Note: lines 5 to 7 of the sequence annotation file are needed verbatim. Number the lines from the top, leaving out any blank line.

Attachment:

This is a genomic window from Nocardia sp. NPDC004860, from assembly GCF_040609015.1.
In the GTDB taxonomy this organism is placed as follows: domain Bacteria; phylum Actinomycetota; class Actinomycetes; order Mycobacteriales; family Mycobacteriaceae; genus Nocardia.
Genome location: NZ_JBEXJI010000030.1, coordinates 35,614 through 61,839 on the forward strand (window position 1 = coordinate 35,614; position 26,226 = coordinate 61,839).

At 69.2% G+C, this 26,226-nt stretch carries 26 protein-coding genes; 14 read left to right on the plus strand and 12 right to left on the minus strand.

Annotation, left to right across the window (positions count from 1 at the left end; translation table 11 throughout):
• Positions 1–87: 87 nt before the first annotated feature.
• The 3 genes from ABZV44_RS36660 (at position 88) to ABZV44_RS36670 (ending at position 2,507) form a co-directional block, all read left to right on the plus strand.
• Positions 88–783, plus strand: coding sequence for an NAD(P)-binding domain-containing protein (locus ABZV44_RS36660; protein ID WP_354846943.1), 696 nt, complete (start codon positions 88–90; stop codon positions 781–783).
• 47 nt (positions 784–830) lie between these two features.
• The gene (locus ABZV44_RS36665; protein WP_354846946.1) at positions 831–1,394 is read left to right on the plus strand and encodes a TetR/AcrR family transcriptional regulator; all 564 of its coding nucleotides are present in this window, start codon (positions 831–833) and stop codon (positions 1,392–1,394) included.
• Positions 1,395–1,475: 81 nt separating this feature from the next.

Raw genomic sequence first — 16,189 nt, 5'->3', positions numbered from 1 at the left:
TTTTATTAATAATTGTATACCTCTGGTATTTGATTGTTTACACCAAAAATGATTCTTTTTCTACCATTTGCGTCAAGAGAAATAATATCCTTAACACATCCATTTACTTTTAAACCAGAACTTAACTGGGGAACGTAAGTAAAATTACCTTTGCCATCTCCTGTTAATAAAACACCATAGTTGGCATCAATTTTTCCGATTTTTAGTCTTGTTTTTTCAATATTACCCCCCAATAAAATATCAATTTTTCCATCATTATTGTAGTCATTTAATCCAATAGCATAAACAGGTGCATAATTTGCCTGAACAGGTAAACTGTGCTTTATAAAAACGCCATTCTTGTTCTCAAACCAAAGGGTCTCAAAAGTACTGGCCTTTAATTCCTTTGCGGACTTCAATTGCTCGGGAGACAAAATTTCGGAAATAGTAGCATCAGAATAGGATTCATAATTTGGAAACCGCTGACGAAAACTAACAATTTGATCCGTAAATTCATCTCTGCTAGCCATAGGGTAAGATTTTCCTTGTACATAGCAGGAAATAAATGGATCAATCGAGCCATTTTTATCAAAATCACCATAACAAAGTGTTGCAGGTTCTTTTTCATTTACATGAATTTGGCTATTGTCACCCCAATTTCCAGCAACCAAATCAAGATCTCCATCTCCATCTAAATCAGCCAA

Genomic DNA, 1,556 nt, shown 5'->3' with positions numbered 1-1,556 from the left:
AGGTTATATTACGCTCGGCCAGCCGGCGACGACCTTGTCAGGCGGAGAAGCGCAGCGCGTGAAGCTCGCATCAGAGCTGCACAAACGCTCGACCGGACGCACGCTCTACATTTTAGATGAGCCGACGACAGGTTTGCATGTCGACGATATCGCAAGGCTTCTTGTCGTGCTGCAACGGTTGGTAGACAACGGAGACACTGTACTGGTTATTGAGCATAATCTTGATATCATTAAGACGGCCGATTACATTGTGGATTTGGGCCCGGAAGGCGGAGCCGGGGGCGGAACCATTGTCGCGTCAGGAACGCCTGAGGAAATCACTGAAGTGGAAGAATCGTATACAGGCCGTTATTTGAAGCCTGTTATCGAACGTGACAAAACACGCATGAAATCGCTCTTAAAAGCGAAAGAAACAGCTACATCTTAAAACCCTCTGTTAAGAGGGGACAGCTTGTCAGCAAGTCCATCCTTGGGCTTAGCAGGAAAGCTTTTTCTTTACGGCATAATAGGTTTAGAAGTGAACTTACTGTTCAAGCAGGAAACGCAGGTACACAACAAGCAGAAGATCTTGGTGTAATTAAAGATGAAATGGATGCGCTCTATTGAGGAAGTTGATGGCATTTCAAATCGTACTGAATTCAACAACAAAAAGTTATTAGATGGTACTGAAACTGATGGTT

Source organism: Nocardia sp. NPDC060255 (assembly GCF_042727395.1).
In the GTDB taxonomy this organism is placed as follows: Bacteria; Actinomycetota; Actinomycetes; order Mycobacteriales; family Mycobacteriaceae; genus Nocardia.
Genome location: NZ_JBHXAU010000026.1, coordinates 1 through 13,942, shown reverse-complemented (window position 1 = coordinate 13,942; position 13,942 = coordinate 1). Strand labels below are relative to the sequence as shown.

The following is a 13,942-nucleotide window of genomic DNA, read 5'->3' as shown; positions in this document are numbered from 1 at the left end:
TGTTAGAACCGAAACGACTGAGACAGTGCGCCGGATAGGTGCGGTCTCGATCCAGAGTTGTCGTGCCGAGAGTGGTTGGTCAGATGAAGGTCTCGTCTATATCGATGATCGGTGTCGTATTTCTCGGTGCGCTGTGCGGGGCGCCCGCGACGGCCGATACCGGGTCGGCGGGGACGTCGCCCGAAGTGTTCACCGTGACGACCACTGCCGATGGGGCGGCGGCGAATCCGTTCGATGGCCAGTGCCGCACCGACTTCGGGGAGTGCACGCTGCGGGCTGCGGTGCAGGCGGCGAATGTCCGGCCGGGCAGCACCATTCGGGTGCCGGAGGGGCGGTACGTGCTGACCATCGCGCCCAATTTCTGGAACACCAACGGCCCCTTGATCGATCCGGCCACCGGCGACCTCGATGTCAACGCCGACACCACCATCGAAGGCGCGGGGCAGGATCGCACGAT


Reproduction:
Annotation, left to right across the window (positions count from 1 at the left end; translation table 11 throughout):
• Positions 1–87: 87 nt before the first annotated feature.
• The 3 genes from ABZV44_RS36660 (at position 88) to ABZV44_RS36670 (ending at position 2,507) form a co-directional block, all read left to right on the plus strand.